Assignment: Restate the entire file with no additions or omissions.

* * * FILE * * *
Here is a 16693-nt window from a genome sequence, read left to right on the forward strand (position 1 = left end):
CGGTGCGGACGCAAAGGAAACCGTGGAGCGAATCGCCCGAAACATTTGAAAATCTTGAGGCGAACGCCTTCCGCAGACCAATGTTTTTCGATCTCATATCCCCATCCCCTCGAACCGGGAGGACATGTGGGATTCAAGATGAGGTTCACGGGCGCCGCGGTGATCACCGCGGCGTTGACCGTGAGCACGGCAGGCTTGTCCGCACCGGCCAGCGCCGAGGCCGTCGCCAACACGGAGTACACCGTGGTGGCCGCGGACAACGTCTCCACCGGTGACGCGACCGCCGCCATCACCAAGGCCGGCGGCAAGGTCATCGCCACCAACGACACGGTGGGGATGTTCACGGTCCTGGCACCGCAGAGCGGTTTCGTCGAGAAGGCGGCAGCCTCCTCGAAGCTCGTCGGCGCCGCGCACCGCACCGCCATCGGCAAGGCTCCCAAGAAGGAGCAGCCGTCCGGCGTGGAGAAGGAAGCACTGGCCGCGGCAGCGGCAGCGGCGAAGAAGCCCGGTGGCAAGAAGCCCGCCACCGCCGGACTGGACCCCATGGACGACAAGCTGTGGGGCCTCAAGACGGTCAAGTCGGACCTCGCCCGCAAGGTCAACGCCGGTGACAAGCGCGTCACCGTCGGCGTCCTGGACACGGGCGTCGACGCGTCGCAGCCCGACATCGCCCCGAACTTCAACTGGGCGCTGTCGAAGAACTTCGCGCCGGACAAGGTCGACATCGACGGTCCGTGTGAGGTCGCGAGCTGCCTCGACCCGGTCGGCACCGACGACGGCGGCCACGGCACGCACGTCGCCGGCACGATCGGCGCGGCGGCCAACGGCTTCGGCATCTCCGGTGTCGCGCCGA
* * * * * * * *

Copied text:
Here is a 16693-nt window from a genome sequence, read left to right on the forward strand (position 1 = left end):
CGGTGCGGACGCAAAGGAAACCGTGGAGCGAATCGCCCGAAACATTTGAAAATCTTGAGGCGAACGCCTTCCGCAGACCAATGTTTTTCGATCTCATATCCCCATCCCCTCGAACCGGGAGGACATGTGGGATTCAAGATGAGGTTCACGGGCGCCGCGGTGATCACCGCGGCGTTGACCGTGAGCACGGCAGGCTTGTCCGCACCGGCCAGCGCCGAGGCCGTCGCCAACACGGAGTACACCGTGGTGGCCGCGGACAACGTCTCCACCGGTGACGCGACCGCCGCCATCACCAAGGCCGGCGGCAAGGTCATCGCCACCAACGACACGGTGGGGATGTTCACGGTCCTGGCACCGCAGAGCGGTTTCGTCGAGAAGGCGGCAGCCTCCTCGAAGCTCGTCGGCGCCGCGCACCGCACCGCCATCGGCAAGGCTCCCAAGAAGGAGCAGCCGTCCGGCGTGGAGAAGGAAGCACTGGCCGCGGCAGCGGCAGCGGCGAAGAAGCCCGGTGGCAAGAAGCCCGCCACCGCCGGACTGGACCCCATGGACGACAAGCTGTGGGGCCTCAAGACGGTCAAGTCGGACCTCGCCCGCAAGGTCAACGCCGGTGACAAGCGCGTCACCGTCGGCGTCCTGGACACGGGCGTCGACGCGTCGCAGCCCGACATCGCCCCGAACTTCAACTGGGCGCTGTCGAAGAACTTCGCGCCGGACAAGGTCGACATCGACGGTCCGTGTGAGGTCGCGAGCTGCCTCGACCCGGTCGGCACCGACGACGGCGGCCACGGCACGCACGTCGCCGGCACGATCGGCGCGGCGGCCAACGGCTTCGGCATCTCCGGTGTCGCGCCGA